After the City of Portland declared that any trash, recycling and/or yardwaste set out for pickup is public property, local reporters decided to show the Mayor, the Chief of Police and the City District Attorney just how annoying it could be to have someone legally going through your stuff.
If the chief got overheated, the mayor went nuclear. When we confessed that we had swiped her recycling, she summoned us to her chambers.
“She wants you to bring the trash–and bring the name of your attorney,” said [the Mayorâ€™s Press Secretary] Sarah Bott.
Being in the trash/recycling industry myself, I know that to me, trash on the curb seems rather average because I know what happens to it once it gets thrown into the truck. If you think it gets destroyed once it gets packed, you are oh so very wrong.
From what is the general legal understanding, the stuff in your can is your property until it gets put into the truck, after that, it is public property and in some cities, once it gets into the truck, it is the property of the collection/hauling company.
You need to destroy that which you do not want others to see before you put into the can. Go spend the $20 on a paper shredder or get good with the scissors because for the next twelve to twenty four hours or so, we can probably find it if asked.
At least once a week we get a call from someone who wants something they put in their can back. The cities we work on contract with tell us to tell folks that everything is beyond recovery because of safety/liability issues, but it is just sitting in a big metal box with stuff that other folks have tossed out. Sure, it has probably been compacted to near destruction, but it can be found, even papers.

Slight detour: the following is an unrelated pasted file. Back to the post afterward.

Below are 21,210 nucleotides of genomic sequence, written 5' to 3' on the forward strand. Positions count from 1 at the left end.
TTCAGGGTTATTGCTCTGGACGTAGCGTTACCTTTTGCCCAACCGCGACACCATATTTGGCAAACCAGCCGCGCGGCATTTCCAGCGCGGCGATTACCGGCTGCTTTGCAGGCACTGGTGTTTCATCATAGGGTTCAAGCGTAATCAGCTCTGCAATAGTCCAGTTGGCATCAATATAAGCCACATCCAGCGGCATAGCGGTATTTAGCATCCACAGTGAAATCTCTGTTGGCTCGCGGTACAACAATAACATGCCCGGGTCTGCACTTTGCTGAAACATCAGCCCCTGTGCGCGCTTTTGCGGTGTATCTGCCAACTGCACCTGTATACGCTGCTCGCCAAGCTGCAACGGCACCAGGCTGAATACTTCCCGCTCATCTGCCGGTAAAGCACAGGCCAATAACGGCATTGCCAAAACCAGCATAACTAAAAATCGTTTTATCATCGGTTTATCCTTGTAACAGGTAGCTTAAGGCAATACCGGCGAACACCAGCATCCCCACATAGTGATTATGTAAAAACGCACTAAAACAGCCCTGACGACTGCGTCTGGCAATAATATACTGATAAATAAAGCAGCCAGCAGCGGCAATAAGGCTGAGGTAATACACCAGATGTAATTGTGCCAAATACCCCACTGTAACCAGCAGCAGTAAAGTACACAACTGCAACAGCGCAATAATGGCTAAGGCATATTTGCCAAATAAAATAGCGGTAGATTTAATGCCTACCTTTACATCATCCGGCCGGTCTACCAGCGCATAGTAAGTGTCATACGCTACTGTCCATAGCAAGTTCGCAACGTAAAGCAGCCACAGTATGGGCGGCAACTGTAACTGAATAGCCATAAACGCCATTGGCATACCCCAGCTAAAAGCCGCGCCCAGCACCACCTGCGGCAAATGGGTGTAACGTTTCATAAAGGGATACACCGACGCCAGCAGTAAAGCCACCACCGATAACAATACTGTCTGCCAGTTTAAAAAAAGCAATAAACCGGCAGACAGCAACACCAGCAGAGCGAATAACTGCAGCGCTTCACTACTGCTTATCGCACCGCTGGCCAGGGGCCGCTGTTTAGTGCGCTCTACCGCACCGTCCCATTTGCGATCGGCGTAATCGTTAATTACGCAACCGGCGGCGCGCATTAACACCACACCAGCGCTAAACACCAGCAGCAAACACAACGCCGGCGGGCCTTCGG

Of course, some people have more connections than others and every now and then we get calls from the folks who â€˜know someoneâ€™ and we have to hold a truck off the line and dump everything out to look for something. Iâ€™m glad to say that in the last six years weâ€™ve had a 100% success rate in recovery, everything from jewelry to ten years of tax receipts.
Donâ€™t want someone to find out who ships what to your house? Cut the label off the box before you stick it in the recycle bin, my friend. That label has your name, their name and most likely your order number on it. Boxes and the like stay in pretty darn good shape, even after being baled, until the company who buys it to recycle it shreds it. Granted, the difficulty of finding your single shipping box grows with each hour it is away from your curb, but if there is a glut in the corrugated cardboard market (like there has been for over three years) that box is probably sitting somewhere nearby in your city for a few weeks until it is sold off and can be found.
Iâ€™m just saying.